It is difficult to get on the internet in rural Kenya. We knew this would be true, but the fact that it is not impossible makes the difficulty more irritating.
SUNDAY: Hey Aunt Debbie, back home in the U.S. Can we get on the internet? Yes, there is a satellite modem thing kicking around. Can we have it? Yes, ask Rukia; it should be in your house. Hey Rukia, where in the house is the modem? It is not in the house. Lawrence has it; ask him.
MONDAY: Hey Lawrence, do you have the modem? Yes, it is at my house, I will bring it tomorrow. Great. So we will be able to use it with our computer? No, you will have to use the computer in the computer lab. [The "computer lab" is one of the only rooms on the school grounds that has electricity. It contains ten computers, only two of which seem to work, though I hope to change that.] The modem won't work with our computer? No, you will have to buy a new modem, because to prevent theft, each modem is keyed to work with only one computer. Very smart, I admit. Can we get a modem in the local town? Wah ha hah! No. You will have to go to Nairobi for that.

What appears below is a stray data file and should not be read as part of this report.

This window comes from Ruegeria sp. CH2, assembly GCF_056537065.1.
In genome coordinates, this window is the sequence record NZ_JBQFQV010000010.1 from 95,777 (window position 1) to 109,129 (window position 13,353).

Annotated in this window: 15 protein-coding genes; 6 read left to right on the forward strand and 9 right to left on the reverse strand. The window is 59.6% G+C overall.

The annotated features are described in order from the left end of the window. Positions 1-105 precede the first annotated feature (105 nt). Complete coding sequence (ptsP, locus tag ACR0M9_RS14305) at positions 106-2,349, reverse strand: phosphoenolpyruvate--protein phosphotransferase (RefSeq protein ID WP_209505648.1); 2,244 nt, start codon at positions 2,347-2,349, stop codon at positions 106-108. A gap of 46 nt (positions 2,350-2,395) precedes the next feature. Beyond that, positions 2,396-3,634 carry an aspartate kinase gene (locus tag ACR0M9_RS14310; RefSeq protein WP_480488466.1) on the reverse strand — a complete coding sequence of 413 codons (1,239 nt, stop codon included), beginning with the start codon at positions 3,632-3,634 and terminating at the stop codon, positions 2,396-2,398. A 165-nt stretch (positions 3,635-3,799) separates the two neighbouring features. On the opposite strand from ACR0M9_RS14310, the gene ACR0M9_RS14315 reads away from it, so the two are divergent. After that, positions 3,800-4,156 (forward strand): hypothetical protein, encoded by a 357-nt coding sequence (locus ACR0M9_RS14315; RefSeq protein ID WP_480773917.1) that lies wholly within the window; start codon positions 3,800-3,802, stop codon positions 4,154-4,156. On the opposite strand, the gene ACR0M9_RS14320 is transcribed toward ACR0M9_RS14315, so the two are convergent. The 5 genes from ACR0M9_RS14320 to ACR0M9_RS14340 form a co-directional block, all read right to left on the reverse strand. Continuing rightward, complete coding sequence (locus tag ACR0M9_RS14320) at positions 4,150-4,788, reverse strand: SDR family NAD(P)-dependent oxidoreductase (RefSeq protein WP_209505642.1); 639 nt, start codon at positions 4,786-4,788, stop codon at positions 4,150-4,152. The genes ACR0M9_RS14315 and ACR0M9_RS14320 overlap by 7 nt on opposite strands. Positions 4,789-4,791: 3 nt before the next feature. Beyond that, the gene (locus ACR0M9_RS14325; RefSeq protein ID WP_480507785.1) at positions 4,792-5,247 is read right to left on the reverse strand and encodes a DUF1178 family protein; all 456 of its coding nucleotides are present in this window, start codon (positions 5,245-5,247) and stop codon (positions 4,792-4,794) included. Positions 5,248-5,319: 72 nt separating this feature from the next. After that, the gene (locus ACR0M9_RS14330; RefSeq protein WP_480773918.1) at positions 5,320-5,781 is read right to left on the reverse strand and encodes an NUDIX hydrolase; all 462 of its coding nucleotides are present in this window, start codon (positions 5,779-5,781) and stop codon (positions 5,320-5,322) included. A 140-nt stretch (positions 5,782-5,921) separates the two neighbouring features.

TUESDAY: Here is the modem. In order to make it work, you will have to put money on its SIM card, just like the phone. Oh and how do we do that? You walk to town and buy little cards in small denominations and punch a little code into your phone. Okay, so that's for the phone, but what about the modem? I do not know. Ask them in town.
WEDNESDAY: Jacky, at the store in town that sells minutes, can I put 2,500 KSH worth of minutes on my modem's SIM? Yes but the largest denomination I have is 100. And I only have 14 of those so after that you will have to key in 50s.
I will spare you more complainy details because -- if you are reading this -- it seems like the modem is working! I can't stay mad at you, Kenyan internet!
Watch this space for updates unrelated to technological obstacles.